Teach Children Mediation Skills

I’ve been working in the nursery in our church (a class for 18-month-old to three-year-old children) and it’s such a joy. I love to watch the way the little ones interact. Most of the time they are cute; they do and say darling things, but it’s even more entertaining when they are mean! They grab toys aggressively, pull or push another child down for no reason, or hit with surprising force when they want a toy. Of course, I find this entertaining because these are not my children, but I also enjoy these moments because I have a secret weapon! I have the most powerful tool for these situations, which I have written about before, but being around these children reminded me of it and I wanted to reemphasize it and share it again.

In a nutshell, the tool is “use your words,” but you must give the child the exact words to say.  A two-year-old doesn’t know what to say to solve these problems, and if we come in and solve the problem for the children, they don’t learn what to say. I’ve always felt that it far more important to teach children to keep the peace than to teach them to share. If they know how to keep the peace, they have mediation skills, and these can serve them in a variety of problematic situations.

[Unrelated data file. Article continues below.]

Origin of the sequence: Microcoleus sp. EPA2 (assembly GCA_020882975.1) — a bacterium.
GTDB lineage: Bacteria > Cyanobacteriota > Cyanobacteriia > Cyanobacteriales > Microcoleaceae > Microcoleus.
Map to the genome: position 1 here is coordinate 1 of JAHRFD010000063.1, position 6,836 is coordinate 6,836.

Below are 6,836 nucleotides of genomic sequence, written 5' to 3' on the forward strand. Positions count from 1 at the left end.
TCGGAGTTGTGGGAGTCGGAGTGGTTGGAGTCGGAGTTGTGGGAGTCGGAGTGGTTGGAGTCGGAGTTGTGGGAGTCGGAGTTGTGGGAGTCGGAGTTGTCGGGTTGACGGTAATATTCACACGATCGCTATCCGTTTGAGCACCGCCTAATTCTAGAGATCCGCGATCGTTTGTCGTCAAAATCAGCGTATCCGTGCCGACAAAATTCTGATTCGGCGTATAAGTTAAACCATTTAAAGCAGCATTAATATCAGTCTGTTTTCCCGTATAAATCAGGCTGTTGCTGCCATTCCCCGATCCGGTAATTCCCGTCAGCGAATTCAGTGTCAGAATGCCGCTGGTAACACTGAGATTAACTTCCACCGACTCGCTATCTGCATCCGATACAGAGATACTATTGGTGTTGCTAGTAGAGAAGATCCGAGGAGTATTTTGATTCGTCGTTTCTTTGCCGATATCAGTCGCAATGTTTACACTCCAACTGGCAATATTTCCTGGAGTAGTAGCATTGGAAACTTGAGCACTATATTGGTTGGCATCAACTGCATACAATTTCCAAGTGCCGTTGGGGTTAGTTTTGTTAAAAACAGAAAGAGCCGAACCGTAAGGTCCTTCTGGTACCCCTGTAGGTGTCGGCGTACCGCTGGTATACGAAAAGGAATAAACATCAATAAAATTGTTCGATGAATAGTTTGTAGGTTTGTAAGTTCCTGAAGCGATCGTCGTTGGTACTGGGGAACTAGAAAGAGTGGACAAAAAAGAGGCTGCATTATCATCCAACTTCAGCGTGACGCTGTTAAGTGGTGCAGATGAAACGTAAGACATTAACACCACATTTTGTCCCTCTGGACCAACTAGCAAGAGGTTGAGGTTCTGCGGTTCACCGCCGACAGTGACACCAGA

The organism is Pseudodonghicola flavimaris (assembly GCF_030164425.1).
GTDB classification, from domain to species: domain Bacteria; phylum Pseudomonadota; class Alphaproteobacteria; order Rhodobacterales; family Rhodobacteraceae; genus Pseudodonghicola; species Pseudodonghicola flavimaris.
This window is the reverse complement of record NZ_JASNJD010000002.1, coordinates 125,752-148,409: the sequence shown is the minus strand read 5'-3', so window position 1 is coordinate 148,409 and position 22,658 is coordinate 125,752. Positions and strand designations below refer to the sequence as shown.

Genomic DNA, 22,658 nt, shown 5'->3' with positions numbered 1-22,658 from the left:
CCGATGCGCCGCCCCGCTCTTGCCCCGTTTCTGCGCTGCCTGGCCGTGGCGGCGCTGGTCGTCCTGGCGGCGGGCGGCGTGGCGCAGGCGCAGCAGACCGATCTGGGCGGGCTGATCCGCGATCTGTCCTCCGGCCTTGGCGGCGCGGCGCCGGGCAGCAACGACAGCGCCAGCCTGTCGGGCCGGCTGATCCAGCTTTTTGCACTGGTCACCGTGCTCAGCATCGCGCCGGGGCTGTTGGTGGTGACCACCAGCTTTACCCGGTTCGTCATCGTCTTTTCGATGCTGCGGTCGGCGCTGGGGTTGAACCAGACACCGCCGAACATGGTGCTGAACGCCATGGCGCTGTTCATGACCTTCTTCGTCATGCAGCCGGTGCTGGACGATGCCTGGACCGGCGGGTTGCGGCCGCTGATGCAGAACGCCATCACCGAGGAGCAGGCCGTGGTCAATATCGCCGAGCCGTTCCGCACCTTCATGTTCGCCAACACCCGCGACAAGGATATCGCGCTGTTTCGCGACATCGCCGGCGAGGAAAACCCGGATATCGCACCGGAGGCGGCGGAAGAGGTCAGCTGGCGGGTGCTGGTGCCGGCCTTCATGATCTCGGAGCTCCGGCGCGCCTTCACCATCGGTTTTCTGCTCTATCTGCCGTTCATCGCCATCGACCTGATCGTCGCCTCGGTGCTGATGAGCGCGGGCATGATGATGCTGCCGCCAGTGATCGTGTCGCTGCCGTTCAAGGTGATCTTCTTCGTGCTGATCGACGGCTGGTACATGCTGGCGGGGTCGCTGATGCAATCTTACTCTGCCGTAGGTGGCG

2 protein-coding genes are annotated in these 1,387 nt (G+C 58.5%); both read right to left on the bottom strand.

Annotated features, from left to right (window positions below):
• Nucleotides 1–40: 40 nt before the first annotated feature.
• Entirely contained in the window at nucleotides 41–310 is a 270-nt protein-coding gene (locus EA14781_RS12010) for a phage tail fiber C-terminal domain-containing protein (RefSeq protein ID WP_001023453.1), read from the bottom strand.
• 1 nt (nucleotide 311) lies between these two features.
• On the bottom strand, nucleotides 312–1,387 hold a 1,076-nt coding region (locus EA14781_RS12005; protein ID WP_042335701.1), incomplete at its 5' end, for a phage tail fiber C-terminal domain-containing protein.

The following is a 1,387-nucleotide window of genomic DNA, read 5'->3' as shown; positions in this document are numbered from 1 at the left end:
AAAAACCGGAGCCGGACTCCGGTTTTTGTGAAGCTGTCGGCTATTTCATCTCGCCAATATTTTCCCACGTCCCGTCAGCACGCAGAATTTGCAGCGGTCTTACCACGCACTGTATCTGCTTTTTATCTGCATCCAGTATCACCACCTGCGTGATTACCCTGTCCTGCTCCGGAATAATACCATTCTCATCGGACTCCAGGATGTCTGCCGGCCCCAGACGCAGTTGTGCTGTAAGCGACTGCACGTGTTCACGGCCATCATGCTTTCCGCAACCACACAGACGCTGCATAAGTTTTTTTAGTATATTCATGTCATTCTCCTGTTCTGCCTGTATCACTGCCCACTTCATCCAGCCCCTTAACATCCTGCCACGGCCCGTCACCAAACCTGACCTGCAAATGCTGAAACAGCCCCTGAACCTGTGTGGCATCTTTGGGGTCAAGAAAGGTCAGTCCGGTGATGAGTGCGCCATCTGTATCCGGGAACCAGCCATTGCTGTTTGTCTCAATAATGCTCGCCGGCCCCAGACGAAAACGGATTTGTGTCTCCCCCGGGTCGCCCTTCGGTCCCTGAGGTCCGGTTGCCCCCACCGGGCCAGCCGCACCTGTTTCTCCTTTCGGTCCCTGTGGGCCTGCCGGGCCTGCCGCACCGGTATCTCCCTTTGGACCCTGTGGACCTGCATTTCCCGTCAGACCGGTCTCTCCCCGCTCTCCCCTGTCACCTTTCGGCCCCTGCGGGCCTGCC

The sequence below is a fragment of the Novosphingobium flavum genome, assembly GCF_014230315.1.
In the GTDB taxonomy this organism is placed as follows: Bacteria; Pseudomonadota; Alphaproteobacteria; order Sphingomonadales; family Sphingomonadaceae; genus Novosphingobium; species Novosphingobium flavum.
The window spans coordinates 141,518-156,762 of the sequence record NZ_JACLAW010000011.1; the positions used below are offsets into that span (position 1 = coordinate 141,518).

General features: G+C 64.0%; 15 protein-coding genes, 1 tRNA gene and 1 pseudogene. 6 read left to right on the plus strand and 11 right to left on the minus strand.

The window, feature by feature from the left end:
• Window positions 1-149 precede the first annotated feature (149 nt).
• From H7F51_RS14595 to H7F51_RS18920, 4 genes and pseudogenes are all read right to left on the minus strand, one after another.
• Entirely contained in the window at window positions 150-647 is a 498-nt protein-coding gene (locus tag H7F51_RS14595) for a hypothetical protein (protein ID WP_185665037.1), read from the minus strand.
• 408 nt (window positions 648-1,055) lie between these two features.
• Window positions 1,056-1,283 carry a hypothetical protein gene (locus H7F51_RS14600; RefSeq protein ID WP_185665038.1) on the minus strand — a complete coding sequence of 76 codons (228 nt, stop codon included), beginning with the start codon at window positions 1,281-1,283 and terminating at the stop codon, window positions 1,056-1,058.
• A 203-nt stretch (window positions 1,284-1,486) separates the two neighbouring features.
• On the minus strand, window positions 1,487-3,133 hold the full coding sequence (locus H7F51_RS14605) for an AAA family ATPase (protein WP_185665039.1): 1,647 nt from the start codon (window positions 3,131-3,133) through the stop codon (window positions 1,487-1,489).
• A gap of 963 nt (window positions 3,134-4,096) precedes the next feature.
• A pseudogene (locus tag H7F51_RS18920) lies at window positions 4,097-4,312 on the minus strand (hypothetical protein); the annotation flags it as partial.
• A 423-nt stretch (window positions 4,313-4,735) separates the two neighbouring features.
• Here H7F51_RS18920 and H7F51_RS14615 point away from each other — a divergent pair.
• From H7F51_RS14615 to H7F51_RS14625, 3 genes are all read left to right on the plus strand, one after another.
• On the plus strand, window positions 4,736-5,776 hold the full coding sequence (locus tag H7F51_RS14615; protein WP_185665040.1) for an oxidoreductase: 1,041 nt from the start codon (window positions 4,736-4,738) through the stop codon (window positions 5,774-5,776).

Here’s an example of what I mean.  For clarity, I’m going to use T and S for the names of the children.  Let’s say that T is playing with a toy, S comes over and grabs it, and T starts to cry or fuss.  As the leader/parent I come over and gently hold S’s hand that is holding the toy.  I say, “Ask for the toy, say, ‘Can I have it?’” S then repeats “Can I have it?” (Or sometimes she looks blankly at me and I repeat the instructions.)  If T seems like he won’t mind giving it up I instruct T to say, “Sure, you can have it.”  If T appears upset at losing the toy, I say to T: “Tell her, when I’m done you can have it.” Again, the instruction might need to be repeated if T doesn’t understand.

It is amazing to watch the transformation that occurs when this process is followed.  The children relax, as if they are relieved that there is going to be a peaceful solution.  Just by saying “can I have it?” tensions are calmed and the atmosphere becomes friendlier. Saying those words, even though they are simply copying you, empowers the children and gives them a sense of control.